Vulnerability assessments as a political creation: Tsunami management in Portugal

Maartje Pronk, Harro Maat*, Todd A. Crane

*Corresponding author for this work

Research output: Contribution to journalArticleAcademicpeer-review

3 Citations (Scopus)


Vulnerability assessments are a cornerstone of contemporary disaster research. This paper shows how research procedures and the presentation of results of vulnerability assessments are politically filtered. Using data from a study of tsunami risk assessment in Portugal, the paper demonstrates that approaches, measurement instruments, and research procedures for evaluating vulnerability are influenced by institutional preferences, lines of communication, or lack thereof, between stakeholder groups, and available technical expertise. The institutional setting and the pattern of stakeholder interactions form a filter, resulting in a particular conceptualisation of vulnerability, affecting its operationalisation via existing methods and technologies and its institutional embedding. The Portuguese case reveals a conceptualisation that is aligned with perceptions prevalent in national government bureaucracies and the exclusion of local stakeholders owing to selected methodologies and assessment procedures. The decisions taken by actors involved in these areas affect how vulnerability is assessed, and ultimately which vulnerability reduction policies will be recommended in the appraisal.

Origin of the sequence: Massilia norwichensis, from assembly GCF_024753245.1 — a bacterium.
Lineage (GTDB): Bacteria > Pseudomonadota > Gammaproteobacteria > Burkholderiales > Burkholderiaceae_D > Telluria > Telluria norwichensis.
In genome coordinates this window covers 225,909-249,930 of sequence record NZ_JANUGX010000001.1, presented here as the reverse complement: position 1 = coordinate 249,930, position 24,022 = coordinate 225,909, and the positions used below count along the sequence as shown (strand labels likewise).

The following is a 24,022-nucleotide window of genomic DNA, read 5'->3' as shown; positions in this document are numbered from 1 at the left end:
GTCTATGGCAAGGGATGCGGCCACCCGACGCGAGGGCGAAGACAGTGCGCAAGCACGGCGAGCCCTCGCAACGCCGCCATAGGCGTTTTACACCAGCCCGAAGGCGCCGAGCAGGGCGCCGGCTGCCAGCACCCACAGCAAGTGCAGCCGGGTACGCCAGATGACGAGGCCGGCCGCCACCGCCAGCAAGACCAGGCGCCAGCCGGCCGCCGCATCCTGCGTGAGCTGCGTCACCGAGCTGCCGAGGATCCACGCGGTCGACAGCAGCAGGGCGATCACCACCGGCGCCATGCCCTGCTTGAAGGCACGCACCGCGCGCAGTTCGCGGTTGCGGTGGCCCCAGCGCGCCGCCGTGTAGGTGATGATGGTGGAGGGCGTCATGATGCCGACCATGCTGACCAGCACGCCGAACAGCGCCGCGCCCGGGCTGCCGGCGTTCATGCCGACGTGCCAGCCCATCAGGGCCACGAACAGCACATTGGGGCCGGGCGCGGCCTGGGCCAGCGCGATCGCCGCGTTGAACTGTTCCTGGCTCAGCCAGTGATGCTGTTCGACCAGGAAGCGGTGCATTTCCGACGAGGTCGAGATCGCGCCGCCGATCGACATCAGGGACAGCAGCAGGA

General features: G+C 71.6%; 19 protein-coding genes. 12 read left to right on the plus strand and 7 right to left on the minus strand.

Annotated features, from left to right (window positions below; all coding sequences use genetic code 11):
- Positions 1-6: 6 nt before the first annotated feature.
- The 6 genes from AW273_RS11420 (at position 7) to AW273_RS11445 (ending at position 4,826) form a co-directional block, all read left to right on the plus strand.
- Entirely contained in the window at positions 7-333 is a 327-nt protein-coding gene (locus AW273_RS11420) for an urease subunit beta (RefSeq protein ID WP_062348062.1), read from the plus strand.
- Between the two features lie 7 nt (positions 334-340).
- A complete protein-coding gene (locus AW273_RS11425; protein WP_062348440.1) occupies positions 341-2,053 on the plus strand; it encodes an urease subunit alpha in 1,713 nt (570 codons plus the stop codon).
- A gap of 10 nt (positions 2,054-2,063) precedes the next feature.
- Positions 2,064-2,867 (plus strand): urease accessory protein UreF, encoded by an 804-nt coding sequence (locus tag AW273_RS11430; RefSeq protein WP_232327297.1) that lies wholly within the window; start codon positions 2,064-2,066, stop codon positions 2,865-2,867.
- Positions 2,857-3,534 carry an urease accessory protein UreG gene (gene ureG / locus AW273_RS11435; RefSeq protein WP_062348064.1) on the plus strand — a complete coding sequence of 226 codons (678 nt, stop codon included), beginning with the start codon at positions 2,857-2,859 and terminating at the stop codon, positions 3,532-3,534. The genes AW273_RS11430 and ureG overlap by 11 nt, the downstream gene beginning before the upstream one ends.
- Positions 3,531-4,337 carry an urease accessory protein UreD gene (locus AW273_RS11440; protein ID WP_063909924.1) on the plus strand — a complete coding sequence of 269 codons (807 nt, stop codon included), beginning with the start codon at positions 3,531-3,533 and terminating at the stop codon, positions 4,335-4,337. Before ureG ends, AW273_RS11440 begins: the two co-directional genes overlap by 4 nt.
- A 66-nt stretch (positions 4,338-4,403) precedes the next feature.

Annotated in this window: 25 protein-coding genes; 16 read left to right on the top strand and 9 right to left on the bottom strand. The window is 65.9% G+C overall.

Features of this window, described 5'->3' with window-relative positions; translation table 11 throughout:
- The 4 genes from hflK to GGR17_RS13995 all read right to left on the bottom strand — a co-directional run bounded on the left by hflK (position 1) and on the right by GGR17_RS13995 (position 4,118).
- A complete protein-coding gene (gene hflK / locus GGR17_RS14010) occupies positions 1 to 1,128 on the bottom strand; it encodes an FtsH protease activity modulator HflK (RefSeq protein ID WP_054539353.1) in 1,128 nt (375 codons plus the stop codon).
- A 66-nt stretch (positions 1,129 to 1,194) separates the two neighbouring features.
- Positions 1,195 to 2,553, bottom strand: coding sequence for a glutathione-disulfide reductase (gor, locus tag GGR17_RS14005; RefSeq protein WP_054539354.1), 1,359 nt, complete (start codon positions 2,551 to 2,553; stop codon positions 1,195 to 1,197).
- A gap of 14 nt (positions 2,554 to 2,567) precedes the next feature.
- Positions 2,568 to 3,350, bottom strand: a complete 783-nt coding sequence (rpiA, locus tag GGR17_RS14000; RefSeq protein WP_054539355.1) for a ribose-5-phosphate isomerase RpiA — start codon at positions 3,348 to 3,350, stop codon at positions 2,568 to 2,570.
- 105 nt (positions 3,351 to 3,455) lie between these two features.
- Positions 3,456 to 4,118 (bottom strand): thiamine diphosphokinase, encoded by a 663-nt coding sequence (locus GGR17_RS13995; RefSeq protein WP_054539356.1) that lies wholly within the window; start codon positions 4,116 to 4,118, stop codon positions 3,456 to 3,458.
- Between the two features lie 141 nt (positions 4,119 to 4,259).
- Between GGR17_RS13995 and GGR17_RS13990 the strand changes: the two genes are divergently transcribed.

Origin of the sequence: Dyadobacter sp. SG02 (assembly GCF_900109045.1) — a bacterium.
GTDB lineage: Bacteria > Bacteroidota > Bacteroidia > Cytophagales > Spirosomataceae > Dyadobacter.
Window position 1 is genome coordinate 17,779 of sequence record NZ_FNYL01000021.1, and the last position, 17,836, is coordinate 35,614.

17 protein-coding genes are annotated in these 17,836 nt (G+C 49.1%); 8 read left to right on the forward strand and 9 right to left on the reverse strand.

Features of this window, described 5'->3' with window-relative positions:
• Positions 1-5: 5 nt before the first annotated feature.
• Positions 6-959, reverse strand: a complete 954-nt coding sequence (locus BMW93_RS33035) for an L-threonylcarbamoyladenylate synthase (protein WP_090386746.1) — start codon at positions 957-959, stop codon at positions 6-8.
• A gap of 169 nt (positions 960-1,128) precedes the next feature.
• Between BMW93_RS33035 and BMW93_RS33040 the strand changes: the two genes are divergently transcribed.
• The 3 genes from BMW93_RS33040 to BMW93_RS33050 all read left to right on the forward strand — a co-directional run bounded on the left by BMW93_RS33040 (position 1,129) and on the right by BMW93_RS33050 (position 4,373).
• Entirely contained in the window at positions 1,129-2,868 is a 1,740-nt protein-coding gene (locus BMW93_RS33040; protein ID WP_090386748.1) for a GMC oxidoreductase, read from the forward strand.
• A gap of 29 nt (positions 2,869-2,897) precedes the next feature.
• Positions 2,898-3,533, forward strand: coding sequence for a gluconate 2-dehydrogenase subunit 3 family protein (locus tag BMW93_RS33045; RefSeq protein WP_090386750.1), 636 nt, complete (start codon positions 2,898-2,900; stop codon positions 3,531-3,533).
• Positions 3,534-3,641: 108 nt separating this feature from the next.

Original languageEnglish
Pages (from-to)728-747
Issue number4
Publication statusPublished - 2017


  • Risk management
  • Social mediation
  • Tsunami
  • Vulnerability assessment


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